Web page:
In the Mel Brooks movie History of the World Part 1, King Louis XVI enjoys his reign as king of France just prior to the French Revolution. “It’s good to be the king,” he comments to the camera (I’d show you the film clip, but it doesn’t meet the standards of propriety for this blog). In the video above, King Louis XVI hones his shooting skills at the price of a few lowly peasants.
In today’s reading, we’re going to explore our tendency to place people in positions of authority.
Please join me.
INSIGHTS AND EXPLANATIONS
1 Samuel 8:1-9:27. Following the example of his mentor and predecessor Eli, Samuel failed to raise up sons who respected their appointed positions. Instead, we read his sons “did not walk in his ways. They turned aside after dishonest gain and accepted bribes and perverted justice.”
While Samuel couldn’t control the actions of his sons, he did choose to appoint them as judges and we read nothing about him opposing their evil ways.
So the people complained, asking Samuel for a king. However, the people’s request comes with a bit of irony. The New Bible Commentary explains:
With both Eli and now Samuel, it was obvious to everybody that great and good men can have evil, worthless sons; and yet the elders responded by demanding a king. By definition, a king is a ruler whose son automatically becomes king after him!
Not until verse 20 do we find the real reason behind their request: “Then we will be like all the other nations, with a king to lead us and to go out before us and fight our battles” (italics added).
The people wanted to be like the other nations.
John 6:22-42. Jesus’ words in this passage sealed his fate. By saying, “I am the bread of life,” he was saying, “I’m all you need.” This was the first of many “I am” sayings of Jesus that appear throughout the book of John. The bread of life was a reference to the manna God gave to Israel while they wandered in the desert.
Literally he was saying, “I’m God’s provision for you.”
Psalm 106:32-48. Looks like we have a running theme here. In this psalm, we read that rather than destroy the surrounding nations, Israel chose to adopt their customs. Much to God’s dismay, they wanted to be like the other nations. So God gave them what they wanted—they were invaded and occupied by treacherous peoples.
Then, when they begged for deliverance, God answered their prayer. Over and over again. Finally (and this isn’t in the psalm), God delivered his people once-and-for-all by sending Jesus, the bread of life.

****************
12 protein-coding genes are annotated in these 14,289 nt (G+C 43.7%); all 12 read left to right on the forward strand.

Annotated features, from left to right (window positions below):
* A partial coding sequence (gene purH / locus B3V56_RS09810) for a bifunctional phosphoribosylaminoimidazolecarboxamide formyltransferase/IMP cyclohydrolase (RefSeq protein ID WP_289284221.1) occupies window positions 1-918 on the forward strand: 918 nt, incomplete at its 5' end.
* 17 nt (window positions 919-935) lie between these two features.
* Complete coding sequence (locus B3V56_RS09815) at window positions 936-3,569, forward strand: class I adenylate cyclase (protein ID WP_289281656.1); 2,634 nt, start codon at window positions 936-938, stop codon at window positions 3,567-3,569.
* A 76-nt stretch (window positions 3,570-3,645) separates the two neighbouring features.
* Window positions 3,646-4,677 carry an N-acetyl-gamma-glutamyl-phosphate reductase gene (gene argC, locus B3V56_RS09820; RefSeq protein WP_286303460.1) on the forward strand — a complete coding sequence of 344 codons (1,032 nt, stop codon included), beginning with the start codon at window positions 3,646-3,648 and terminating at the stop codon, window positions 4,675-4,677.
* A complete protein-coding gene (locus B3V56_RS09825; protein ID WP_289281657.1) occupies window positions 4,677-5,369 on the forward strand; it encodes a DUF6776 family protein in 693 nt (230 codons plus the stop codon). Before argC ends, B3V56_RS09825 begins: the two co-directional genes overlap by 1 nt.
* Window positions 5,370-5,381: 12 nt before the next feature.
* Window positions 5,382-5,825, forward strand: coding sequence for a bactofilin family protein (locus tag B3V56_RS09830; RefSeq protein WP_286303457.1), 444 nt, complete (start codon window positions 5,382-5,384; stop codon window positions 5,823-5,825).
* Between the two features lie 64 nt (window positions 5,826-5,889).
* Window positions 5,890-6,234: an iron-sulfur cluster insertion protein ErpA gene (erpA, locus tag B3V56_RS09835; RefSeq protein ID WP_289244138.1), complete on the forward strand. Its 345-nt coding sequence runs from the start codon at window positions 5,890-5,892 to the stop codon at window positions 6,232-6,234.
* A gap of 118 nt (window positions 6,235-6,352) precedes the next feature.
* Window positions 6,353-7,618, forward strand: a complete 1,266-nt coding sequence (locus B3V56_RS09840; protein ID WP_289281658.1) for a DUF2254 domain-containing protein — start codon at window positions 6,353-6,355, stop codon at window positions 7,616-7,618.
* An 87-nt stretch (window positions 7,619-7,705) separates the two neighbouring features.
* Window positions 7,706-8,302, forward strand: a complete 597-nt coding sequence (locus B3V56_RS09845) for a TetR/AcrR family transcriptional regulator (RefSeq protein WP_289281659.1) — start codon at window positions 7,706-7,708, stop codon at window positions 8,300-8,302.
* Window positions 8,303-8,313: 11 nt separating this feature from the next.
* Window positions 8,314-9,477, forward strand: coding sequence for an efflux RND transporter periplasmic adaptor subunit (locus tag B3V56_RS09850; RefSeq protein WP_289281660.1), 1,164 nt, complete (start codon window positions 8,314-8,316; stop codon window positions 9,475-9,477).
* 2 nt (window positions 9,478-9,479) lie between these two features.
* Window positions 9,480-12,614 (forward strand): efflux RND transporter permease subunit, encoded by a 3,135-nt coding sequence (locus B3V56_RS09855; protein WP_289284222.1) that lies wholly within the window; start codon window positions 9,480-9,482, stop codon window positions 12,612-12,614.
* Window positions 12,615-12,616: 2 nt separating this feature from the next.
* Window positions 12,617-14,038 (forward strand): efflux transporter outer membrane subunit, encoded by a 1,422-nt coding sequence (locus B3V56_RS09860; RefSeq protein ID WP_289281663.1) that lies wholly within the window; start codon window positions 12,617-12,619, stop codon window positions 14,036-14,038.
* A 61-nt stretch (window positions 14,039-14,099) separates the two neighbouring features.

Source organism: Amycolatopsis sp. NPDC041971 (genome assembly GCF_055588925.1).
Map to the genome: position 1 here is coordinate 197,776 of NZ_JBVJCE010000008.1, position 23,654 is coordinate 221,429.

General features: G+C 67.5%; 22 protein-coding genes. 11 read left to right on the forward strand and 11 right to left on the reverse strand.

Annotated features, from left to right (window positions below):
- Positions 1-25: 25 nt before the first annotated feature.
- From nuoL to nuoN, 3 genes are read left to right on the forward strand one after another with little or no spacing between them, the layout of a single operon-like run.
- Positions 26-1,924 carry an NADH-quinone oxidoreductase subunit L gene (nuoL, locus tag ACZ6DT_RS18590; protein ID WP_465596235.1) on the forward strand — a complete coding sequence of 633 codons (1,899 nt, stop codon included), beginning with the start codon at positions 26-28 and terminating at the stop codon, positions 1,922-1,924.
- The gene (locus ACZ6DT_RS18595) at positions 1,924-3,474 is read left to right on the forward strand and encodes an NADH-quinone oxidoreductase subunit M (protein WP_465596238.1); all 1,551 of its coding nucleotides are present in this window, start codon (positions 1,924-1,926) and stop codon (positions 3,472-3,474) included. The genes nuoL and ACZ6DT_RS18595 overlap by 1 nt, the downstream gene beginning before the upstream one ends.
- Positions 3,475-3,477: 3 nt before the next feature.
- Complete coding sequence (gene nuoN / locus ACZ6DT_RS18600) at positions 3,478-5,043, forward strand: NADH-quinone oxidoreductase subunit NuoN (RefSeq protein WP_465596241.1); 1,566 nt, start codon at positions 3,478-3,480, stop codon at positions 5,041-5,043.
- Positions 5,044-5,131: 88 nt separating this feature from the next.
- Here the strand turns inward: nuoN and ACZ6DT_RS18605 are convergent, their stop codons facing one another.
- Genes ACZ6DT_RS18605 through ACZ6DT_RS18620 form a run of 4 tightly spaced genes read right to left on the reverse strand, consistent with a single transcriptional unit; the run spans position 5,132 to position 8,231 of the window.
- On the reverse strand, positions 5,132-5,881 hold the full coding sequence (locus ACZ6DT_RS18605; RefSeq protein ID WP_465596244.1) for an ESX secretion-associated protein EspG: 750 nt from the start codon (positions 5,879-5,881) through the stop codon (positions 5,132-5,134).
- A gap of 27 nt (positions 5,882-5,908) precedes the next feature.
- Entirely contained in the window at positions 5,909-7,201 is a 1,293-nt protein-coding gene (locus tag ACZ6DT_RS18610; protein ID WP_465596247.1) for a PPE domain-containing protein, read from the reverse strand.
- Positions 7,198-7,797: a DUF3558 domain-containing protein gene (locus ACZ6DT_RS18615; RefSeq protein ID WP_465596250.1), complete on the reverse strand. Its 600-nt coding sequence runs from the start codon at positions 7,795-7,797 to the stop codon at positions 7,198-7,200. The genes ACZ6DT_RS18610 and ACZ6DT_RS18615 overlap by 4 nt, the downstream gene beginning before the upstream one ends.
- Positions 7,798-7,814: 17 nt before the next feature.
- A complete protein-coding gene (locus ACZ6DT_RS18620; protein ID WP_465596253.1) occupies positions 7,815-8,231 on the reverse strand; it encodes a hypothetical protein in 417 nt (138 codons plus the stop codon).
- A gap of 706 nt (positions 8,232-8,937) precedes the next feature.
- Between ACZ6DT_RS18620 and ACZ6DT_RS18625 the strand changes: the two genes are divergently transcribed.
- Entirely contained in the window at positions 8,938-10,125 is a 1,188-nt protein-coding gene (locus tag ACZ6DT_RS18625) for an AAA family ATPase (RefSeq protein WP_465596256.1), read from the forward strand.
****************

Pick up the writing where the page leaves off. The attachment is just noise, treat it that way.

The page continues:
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THE WORD MADE FRESH
Today’s reading from 1 Samuel offers us a window into our souls.
For hundreds of years, God resisted the Israelites’ request for a king. God wasn’t opposed to governing his people through gifted leaders. He demonstrated his desire to work through people like Moses, Joshua, and Gideon.
Admittedly, Israel hadn’t fared well under the leadership of those men, nor any of their judges. The problem didn’t reside with the leader, but with the followers.
Yet God opposed the idea of Israel being ruled by a king. Why?
At election time, we tend to vote for the candidate who we believe will finally solve our national woes. When the person fails to live up to our expectations, we move on and seek out someone else.
In church, we’re drawn to the dramatic, charismatic personalities. For many of us, we don’t want to pray, read the Bible for ourselves, and wrestle with God. We want someone to do it for us and tell us what to believe.
We want somebody to tell us what to do rather than go to God ourselves. It’s too much responsibility…too much work! we convince ourselves.
Our tendency as human beings is to place our trust in something or someone we can see. Placing our trust in a God we can’t see is difficult. Nevertheless, what God wants from us is to trust him. To place our faith in him. In Hebrews 11:1 we read, “Now faith is being sure of what we hope for and certain of what we do not see.” The essence of faith is trusting in God, whom we cannot see. Later, in Hebrews 11:6, we read that “without faith it is impossible to please God.”
It seems as if God relented to the people’s request by saying, “If you want a king, I’ll give you what you want.” So, God appointed the prototype. Saul is described as “an impressive young man without equal among the Israelites—a head taller than any of the others.”
Very quickly, however, it became apparent that Saul wasn’t the answer to their problems.
What does God want? Us. He wants us to look to him for guidance, for comfort, for spiritual sustenance, for communion.
As Jesus explained, he’s the bread of life. Our food.
And he invites us to partake of him, to feast on him alone.
- What spoke to you in today’s reading?
- How have you experienced Jesus as the bread of life?
- Do you agree with the statement that “We want somebody to tell us what to do rather than go to God ourselves”? Why or why not?
- To what extent do you place your faith in God rather than a person, country, church, or political ideology?
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Michael co-pastors The Neighborhood Church in Littleton, Colorado.